The Food Structure and Function Laboratory uses biophysical and molecular techniques to study the biological functions of plant-based foods and their processing methods. This lab is focused on understanding how to produce a nutrient-dense, healthy diet that is easily digestible. Food scientists also use new structures to develop new ingredients. Incorporating new structures into current food products is often necessary for people with specialized nutritional needs. These new foods may be enriched with specific minerals and vitamins.
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Food structure influences a number of factors, including nutrient delivery, glycemic response, lipid profile, and the gut microbiome. Although dietary guidelines and clinical nutrition are largely based on nutrient-based research, there are few comparable instruments for evaluating food structure. However, recent findings have demonstrated that some foods have a beneficial impact on the body when their composition is optimized. Food structure can also be a determinant of nutrient bioavailability.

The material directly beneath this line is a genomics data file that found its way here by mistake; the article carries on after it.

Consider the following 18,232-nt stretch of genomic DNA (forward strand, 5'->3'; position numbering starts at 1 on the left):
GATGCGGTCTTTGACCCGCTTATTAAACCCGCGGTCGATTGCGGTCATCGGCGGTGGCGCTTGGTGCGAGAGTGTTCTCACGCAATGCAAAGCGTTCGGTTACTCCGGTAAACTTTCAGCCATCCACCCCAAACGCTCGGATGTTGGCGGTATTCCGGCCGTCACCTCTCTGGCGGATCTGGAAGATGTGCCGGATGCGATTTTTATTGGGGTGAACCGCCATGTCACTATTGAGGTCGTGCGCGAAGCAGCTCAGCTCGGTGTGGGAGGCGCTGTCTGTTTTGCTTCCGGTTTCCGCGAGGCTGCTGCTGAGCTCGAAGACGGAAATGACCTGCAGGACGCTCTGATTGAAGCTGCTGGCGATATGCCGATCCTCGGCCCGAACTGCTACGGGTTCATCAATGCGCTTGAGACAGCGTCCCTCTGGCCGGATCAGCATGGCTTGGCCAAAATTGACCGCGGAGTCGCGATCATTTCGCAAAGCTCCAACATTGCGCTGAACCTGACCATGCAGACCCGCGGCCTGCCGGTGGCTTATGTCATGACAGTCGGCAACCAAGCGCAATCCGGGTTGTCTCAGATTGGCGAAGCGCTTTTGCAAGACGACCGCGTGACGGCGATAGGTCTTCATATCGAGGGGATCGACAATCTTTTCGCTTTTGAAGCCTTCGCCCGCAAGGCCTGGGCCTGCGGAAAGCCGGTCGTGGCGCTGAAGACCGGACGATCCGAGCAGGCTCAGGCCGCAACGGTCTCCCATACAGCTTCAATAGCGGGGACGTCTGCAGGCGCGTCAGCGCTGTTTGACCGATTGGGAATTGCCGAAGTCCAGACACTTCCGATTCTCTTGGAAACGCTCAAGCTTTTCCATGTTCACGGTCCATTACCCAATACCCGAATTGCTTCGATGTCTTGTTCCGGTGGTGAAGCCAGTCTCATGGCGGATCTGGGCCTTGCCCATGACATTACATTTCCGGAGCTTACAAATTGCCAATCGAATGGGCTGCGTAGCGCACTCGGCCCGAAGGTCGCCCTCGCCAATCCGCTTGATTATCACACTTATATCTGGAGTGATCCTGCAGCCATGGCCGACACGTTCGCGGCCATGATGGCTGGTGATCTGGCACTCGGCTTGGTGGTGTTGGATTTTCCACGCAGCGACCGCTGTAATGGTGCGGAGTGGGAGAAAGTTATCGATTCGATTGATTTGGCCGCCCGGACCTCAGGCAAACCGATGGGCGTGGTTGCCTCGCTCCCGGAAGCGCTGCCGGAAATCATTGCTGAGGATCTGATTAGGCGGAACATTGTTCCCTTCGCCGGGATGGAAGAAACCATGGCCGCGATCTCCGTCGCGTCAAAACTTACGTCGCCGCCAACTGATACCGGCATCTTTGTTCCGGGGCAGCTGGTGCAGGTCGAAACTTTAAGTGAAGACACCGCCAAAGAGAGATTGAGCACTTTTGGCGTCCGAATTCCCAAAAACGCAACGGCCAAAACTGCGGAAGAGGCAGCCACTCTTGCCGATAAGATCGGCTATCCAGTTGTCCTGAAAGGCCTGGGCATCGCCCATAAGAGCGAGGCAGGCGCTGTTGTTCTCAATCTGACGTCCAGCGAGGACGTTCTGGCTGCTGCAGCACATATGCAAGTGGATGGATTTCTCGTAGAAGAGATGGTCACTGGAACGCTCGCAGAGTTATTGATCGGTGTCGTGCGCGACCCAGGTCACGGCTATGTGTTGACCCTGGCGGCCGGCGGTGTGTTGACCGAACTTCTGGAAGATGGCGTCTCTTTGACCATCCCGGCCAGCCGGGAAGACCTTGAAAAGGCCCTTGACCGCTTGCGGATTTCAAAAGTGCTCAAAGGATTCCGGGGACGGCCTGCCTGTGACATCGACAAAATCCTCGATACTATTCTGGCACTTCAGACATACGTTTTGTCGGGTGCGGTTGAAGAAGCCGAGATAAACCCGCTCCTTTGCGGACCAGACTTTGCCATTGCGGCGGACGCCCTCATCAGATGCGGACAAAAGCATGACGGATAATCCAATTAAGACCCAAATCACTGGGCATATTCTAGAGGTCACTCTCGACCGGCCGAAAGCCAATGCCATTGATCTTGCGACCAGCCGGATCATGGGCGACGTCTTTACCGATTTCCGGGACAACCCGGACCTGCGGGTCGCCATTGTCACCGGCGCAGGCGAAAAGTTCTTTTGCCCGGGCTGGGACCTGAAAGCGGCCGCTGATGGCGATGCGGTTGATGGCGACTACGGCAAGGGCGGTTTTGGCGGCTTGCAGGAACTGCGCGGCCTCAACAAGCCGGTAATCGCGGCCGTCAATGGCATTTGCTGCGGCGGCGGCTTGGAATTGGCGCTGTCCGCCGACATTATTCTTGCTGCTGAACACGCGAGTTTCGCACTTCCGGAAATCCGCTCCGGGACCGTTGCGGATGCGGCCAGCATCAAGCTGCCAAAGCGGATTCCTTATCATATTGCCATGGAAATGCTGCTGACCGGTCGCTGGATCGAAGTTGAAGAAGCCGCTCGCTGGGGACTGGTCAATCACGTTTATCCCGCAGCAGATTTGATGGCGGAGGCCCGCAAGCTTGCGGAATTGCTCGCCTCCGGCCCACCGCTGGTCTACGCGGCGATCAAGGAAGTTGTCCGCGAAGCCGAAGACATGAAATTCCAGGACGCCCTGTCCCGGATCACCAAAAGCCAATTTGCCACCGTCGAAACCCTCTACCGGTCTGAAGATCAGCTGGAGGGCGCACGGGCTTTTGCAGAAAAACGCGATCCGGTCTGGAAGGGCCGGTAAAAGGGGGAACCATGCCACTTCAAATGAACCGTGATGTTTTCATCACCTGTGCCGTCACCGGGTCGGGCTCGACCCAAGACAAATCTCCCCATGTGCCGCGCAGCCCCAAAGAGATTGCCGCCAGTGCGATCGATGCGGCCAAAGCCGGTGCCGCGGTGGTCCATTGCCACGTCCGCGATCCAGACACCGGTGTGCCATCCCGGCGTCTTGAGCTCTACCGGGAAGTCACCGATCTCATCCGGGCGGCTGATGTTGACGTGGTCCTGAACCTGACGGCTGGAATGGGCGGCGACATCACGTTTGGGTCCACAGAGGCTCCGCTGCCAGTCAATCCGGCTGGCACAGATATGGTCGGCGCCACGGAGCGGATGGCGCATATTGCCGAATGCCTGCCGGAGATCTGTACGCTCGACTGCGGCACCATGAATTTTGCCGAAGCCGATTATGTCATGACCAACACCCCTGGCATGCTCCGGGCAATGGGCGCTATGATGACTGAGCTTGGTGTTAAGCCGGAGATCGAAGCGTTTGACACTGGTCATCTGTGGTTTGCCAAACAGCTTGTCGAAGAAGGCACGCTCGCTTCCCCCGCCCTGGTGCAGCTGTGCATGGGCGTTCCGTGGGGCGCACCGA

As the food industry continues to meet the needs of consumers and meet their demands for healthier foods, it is important to understand fundamental structure-function relationships of food components. The development of new foods and food processing methods rely on the knowledge of the basic structure-function relationships of food components. However, there is little understanding of the influence of ingredient formulations on food structure. Research on the impact of physical properties of food on health-promoting properties has been fragmented.